Today, a perfect, sturdy, new, navy, embroidered super deluxe book bag arrived on our front porch a few weeks after printing a free mailing label and dropping it at UPS for return. It practically glistened when Peace ripped it out of the fresh package, and this one's got a place for a cell phone on the straps- an invention which was distributed much later to the masses than before our original backpack. Peace is back in the textbook carrying business with flair.
I don't know how a week can fly by so quickly. Our fam drove to Florida to enjoy the sunshine and the comfort of grandparents. We visited Tampa Zoo and Clearwater Beach. The kids swam everyday even though I mostly wore a sweater. It's been good to see the bright sun, because Tennessee has been as dreary, dank, and dark as I picture Ireland or Seattle. And I've been cold ever since I set foot back in my house. We added our loud and chaotic presence to the quiet ordered home of my mother and her husband. We played games, watched shows we don't get out in the wilds of the country, and ate lots of home cooked meals.

While in Florida, Buck and I took in a movie, Seven Pounds which I recommend. I like surprises. Buck had the movie figured out in 20 minutes, but it took me nearly 30 minutes to fit the pieces together. I also like puzzles.

Buck flew home early to work, and when he wasn't working at the control tower he was working in our nasty garage. He asked me for serious purge instructions. I don't even remember exactly what was in there, so we can certainly live without it. Everything from teaching supplies to party decorations are gone and in their place- peace of mind. There is still more to be done, but there is a remarkable transformation already. Buck also did maintenance on the roof and farm chores like hoof trimming. What a man.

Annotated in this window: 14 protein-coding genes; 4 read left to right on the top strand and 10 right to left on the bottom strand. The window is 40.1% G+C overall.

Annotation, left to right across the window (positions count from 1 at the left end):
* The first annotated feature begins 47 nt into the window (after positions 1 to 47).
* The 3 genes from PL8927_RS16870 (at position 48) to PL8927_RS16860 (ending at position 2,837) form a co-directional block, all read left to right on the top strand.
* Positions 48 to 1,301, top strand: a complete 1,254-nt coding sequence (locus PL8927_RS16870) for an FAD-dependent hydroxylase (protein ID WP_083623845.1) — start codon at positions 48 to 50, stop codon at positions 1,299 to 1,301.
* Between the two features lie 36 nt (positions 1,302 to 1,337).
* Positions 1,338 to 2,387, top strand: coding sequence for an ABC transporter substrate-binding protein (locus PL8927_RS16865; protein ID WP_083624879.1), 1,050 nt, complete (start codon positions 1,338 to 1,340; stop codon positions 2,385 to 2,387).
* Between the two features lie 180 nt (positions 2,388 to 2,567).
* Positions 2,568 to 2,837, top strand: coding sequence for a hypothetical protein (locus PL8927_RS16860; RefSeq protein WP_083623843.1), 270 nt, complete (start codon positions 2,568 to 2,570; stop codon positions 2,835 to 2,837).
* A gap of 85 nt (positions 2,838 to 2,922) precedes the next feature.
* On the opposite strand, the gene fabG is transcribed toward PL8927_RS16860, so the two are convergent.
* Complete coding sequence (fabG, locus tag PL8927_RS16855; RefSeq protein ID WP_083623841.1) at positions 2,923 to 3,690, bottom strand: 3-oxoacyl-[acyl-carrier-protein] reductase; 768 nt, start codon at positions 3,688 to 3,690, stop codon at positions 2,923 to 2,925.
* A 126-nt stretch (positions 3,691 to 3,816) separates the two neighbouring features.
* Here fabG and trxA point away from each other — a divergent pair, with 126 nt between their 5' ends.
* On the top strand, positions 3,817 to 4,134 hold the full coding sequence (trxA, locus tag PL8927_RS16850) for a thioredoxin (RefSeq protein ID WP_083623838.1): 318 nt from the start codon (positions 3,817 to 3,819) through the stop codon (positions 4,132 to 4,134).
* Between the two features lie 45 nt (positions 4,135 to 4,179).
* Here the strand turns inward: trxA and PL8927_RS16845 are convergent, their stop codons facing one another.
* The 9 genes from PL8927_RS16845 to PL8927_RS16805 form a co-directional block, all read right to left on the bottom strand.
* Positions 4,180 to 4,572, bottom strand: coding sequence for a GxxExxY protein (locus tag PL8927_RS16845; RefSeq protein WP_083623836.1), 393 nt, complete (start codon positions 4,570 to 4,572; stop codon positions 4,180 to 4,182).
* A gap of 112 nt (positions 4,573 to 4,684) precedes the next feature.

The kids and I were invited to my friend Piper's in Atlanta to spend the night to break up our long drive home New Year's Day. She prepared traditional black eyed peas, turnip greens, rice, chili, and even hog jowls. In the morning, she made my son, Peace, a huge birthday breakfast. Our kids haven't seen each other since they were toddlers, but you'd have never known it. They jumped in together and made fun with capture the flag in the dark and other teenagery mayhem.

We arrived at our home in time to pull out suit jackets, ties, dress shirts for ironing. Our friends held a Call to Manhood dinner for their oldest son, Hobbes, in which my husband participated, and the rest of us attended a lovely reception following. I met Hobbes' extraordinary keyboarding teacher who will have Peace in his class beginning Tuesday. Many told stories of the strong and kind character of Hobbes, and of his scholarly approach to learning. I admire his peaceful spirit and the way he stands for truth and purity.

Our grand finale of winter break will be an overnight hoopla in Deer Lodge tonight.
Then it's back to daily routines.